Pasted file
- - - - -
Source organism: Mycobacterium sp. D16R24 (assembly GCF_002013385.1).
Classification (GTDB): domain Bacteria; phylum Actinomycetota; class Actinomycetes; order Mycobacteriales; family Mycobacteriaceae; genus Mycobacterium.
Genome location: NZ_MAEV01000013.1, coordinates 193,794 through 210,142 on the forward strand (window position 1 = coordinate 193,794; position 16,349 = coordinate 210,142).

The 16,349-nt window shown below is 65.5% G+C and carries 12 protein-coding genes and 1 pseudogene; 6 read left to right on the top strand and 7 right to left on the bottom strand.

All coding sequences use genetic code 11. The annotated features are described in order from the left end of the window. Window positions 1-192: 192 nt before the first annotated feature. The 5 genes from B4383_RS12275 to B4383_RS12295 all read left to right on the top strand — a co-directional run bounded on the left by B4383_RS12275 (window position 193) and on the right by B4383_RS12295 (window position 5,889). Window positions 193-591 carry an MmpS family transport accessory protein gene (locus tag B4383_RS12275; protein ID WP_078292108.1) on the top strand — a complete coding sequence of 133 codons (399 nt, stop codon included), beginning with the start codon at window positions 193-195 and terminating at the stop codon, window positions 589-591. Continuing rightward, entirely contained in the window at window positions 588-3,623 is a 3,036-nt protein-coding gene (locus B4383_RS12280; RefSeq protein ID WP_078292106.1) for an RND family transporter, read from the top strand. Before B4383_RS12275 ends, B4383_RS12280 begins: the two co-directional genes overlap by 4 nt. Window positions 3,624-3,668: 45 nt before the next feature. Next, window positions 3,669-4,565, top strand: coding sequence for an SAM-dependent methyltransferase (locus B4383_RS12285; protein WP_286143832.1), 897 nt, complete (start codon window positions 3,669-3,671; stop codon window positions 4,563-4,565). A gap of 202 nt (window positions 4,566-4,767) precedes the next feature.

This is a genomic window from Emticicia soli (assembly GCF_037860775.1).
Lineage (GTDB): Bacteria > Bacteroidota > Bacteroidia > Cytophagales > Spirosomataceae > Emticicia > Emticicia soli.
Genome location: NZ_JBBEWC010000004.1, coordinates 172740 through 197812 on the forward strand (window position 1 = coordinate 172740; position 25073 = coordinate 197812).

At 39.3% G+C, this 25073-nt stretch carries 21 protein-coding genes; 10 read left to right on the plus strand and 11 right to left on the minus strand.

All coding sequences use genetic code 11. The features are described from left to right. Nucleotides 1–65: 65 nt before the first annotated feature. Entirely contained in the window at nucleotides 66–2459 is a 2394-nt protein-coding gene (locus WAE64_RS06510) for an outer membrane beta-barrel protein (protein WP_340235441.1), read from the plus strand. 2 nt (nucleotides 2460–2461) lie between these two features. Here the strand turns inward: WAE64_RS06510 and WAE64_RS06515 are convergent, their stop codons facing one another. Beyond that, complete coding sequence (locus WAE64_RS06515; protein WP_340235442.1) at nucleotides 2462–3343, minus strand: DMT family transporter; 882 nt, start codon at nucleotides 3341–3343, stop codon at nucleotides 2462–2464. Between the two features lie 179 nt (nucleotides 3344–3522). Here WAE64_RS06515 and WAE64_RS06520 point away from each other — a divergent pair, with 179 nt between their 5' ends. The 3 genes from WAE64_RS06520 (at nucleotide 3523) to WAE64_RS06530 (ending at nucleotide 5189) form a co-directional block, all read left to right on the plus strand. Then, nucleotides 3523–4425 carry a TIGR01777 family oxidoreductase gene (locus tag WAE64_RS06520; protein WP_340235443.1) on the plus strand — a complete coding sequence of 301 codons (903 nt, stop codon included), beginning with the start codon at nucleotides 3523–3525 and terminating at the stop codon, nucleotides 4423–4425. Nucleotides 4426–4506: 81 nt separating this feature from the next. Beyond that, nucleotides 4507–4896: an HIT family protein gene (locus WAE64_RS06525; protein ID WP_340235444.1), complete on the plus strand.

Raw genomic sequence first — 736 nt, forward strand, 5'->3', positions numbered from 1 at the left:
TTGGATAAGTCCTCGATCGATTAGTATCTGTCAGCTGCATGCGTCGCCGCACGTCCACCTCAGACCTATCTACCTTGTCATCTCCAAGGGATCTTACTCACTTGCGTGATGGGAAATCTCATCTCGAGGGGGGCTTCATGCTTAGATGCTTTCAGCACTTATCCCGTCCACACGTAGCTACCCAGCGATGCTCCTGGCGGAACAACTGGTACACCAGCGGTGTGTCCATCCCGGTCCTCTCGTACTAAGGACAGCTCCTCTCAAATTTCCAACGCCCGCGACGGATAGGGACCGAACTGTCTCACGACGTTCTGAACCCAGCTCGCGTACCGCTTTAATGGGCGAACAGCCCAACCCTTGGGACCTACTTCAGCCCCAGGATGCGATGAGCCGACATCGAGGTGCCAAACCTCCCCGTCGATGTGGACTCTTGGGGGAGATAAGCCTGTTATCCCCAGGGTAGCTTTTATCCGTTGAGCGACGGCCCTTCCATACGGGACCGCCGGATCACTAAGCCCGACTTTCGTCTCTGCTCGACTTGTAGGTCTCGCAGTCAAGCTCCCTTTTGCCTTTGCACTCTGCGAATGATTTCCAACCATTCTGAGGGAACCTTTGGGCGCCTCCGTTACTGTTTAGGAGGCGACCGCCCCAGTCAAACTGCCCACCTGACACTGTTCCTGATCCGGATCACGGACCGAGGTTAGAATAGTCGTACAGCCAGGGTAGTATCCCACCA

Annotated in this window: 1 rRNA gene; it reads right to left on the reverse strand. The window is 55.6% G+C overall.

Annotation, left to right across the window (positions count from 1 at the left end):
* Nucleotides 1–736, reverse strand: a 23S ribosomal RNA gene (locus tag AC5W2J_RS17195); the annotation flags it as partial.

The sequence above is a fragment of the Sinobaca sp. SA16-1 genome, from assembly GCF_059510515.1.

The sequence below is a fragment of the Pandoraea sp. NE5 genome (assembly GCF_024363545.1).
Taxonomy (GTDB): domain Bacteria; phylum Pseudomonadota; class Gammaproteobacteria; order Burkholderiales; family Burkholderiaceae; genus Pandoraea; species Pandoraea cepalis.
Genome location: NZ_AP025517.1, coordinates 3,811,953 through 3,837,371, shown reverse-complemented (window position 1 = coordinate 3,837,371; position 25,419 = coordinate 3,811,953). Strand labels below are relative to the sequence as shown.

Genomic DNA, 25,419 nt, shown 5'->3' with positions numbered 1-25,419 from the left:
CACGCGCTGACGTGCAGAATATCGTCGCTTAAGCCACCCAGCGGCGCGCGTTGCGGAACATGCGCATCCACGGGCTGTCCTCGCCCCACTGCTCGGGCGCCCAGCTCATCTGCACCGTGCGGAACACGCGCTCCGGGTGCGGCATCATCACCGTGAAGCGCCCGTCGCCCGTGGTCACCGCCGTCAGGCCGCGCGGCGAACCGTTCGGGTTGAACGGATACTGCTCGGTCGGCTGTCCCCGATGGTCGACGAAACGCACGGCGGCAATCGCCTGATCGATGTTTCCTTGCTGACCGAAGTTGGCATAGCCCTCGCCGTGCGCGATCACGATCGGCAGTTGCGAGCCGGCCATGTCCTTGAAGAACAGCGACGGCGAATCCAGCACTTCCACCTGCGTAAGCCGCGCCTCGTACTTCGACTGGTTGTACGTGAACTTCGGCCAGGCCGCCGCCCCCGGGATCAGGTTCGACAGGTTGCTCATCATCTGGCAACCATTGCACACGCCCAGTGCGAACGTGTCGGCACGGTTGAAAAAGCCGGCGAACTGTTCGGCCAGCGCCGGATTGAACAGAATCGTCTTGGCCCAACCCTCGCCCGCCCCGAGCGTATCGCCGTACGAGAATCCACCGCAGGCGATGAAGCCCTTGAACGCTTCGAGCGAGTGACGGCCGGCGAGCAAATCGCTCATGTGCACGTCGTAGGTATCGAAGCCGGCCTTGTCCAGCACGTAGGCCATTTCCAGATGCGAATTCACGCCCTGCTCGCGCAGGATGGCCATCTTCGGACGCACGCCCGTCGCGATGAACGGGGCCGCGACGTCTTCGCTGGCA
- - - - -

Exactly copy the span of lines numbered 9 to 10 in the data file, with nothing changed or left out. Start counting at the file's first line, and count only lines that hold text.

At 39.3% G+C, this 25073-nt stretch carries 21 protein-coding genes; 10 read left to right on the plus strand and 11 right to left on the minus strand.

All coding sequences use genetic code 11. The features are described from left to right. Nucleotides 1–65: 65 nt before the first annotated feature. Entirely contained in the window at nucleotides 66–2459 is a 2394-nt protein-coding gene (locus WAE64_RS06510) for an outer membrane beta-barrel protein (protein WP_340235441.1), read from the plus strand. 2 nt (nucleotides 2460–2461) lie between these two features. Here the strand turns inward: WAE64_RS06510 and WAE64_RS06515 are convergent, their stop codons facing one another. Beyond that, complete coding sequence (locus WAE64_RS06515; protein WP_340235442.1) at nucleotides 2462–3343, minus strand: DMT family transporter; 882 nt, start codon at nucleotides 3341–3343, stop codon at nucleotides 2462–2464. Between the two features lie 179 nt (nucleotides 3344–3522). Here WAE64_RS06515 and WAE64_RS06520 point away from each other — a divergent pair, with 179 nt between their 5' ends. The 3 genes from WAE64_RS06520 (at nucleotide 3523) to WAE64_RS06530 (ending at nucleotide 5189) form a co-directional block, all read left to right on the plus strand. Then, nucleotides 3523–4425 carry a TIGR01777 family oxidoreductase gene (locus tag WAE64_RS06520; protein WP_340235443.1) on the plus strand — a complete coding sequence of 301 codons (903 nt, stop codon included), beginning with the start codon at nucleotides 3523–3525 and terminating at the stop codon, nucleotides 4423–4425. Nucleotides 4426–4506: 81 nt separating this feature from the next. Beyond that, nucleotides 4507–4896: an HIT family protein gene (locus WAE64_RS06525; protein ID WP_340235444.1), complete on the plus strand.